You Can’t Beet Nitrates - The Nutrition Guy
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You Can’t Beet Nitrates

You Can’t Beet Nitrates

Nitrates are naturally occurring compounds found in vegetables, in particular green leafy vegetables and beetroot, as well as processed meats. Nitrates are considered biologically inactive. However, once ingested they undergo transformation in the body to become nitric oxide. Nitric oxide, which is active, acts as a messenger signal to expand the diameter of blood vessels thereby increasing blood flow to the muscles and the body’s organs. It also regulates muscle contraction and is involved in cellular activity. Plus, there is evidence to show that boosting your body’s supply of nitric oxide can enhance exercise performance. And, the best way to do this is with nitrates. 

The main advantage of supplementing with nitrates is to reduce the energy cost of exercise to improve the efficiency of your workloads. So, you can work out at a greater intensity for the same level of effort. Numerous studies have shown that supplementing with nitrates improves output and exercise efficiency and increases time to exhaustion. These results were typically observed in submaximal exercise like cycling and endurance activities. However, it is important to note that the use of nitrates in team sports or power sports like weightlifting has yet to be investigated.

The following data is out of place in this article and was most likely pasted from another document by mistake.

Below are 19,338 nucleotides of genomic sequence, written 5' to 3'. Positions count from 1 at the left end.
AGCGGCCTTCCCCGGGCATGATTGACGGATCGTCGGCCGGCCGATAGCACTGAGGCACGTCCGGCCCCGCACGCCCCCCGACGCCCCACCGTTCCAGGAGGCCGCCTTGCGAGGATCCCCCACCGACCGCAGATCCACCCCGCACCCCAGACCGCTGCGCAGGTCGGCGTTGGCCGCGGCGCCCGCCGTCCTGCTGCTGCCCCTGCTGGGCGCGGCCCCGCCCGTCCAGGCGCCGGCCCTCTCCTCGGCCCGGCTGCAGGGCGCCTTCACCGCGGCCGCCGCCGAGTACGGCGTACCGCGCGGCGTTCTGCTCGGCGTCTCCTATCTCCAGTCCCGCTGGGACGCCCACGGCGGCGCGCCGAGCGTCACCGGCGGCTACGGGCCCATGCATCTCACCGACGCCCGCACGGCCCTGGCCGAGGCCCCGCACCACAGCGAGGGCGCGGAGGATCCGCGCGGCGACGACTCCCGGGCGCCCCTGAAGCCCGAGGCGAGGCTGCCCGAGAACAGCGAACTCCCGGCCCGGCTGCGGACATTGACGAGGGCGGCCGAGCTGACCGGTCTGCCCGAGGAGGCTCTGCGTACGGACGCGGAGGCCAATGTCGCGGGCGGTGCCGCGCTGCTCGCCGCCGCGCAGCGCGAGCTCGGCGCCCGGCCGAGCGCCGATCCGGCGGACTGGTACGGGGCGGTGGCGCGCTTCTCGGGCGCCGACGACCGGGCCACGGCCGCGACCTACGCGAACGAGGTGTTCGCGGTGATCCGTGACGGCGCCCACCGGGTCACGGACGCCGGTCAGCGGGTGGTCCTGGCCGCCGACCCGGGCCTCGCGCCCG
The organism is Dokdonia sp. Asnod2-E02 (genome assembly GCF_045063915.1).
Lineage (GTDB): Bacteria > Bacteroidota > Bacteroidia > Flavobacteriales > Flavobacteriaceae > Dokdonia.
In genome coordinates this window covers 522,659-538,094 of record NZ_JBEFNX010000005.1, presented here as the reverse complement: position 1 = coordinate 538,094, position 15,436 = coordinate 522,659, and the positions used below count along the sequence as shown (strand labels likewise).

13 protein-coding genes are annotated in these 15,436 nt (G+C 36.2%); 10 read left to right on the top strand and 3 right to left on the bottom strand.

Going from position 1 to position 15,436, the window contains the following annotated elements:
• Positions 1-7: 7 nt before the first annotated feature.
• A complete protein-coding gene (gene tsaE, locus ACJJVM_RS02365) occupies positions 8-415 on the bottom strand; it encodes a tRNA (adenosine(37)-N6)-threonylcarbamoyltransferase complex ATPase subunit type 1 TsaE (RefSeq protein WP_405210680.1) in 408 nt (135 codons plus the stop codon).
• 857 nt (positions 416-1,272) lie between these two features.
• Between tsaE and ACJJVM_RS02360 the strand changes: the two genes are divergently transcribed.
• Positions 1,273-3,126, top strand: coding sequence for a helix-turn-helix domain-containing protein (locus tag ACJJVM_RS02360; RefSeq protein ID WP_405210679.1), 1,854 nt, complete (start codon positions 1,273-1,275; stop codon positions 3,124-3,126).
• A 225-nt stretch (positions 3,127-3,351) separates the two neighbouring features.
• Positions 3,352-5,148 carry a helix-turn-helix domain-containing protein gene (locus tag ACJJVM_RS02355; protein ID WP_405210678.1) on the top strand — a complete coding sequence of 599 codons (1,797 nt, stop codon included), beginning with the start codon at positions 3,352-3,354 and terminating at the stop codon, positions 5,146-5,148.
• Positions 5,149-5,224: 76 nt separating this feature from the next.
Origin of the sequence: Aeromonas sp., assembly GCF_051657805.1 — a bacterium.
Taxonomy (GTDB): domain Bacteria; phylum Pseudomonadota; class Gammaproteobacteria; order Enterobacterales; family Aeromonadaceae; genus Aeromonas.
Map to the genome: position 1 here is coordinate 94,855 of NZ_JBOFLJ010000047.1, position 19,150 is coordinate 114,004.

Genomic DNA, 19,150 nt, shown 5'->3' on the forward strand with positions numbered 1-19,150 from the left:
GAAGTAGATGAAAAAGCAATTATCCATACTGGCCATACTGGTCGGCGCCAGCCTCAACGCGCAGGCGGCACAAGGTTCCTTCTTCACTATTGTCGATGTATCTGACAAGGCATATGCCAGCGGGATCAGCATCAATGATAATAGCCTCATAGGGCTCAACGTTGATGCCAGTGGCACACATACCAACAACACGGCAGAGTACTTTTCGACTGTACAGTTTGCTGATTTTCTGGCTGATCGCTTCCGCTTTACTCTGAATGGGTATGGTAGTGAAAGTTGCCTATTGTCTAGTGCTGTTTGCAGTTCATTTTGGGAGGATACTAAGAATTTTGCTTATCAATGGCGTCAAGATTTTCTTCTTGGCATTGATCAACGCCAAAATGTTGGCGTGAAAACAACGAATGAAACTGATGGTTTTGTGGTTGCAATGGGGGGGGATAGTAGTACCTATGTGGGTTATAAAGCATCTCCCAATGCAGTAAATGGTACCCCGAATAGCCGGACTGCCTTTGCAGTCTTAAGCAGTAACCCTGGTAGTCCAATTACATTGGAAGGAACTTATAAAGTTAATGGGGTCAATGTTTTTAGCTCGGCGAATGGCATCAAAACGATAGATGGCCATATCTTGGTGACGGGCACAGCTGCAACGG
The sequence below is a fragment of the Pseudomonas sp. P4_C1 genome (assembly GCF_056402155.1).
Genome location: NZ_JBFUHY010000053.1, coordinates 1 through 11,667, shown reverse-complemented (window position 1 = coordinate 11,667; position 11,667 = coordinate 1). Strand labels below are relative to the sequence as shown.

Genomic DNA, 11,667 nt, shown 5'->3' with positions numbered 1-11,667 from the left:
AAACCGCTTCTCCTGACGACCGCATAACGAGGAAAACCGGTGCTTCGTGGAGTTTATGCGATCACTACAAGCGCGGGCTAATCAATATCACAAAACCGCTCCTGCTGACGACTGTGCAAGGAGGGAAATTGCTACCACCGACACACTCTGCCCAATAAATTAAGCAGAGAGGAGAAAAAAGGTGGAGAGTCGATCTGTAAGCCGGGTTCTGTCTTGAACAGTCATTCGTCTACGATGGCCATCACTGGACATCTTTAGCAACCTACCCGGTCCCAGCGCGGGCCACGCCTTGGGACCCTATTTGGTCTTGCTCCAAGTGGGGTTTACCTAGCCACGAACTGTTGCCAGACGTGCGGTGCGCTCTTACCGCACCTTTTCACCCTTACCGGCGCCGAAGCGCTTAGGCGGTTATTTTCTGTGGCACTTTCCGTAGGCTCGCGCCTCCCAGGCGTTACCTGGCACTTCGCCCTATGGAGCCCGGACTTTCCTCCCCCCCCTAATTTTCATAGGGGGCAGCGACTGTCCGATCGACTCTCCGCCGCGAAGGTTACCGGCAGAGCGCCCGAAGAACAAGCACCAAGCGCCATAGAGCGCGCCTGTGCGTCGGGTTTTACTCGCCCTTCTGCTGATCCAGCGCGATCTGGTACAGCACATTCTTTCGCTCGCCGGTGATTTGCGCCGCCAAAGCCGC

The question then beckons: how do you supplement with nitrates? The evidence shows that a therapeutic dose of nitrate is approximately 300mg, which is the equivalent to one cup of nitrate-rich vegetables (celery, spinach, rocket, cabbage, lettuce, turnip and celeriac). However, I doubt you’d want to eat 250g of veggies before you start a race. So don’t despair, there is an easier option. Believe it or not, beetroot juice is a much more concentrated of nitrates. And, better yet, there are some commercial options currently available – Go Beet and Beet It. It is best consumed about two hours before competition, however if you do want to trial beetroot juice it is best to give it a whirl under training circumstances.   

It may be an odd thing to supplement with, but beetroot juice may provide a competitive edge to help boost your performance. You never know, it might just give you that extra one per cent to beet your opponent.

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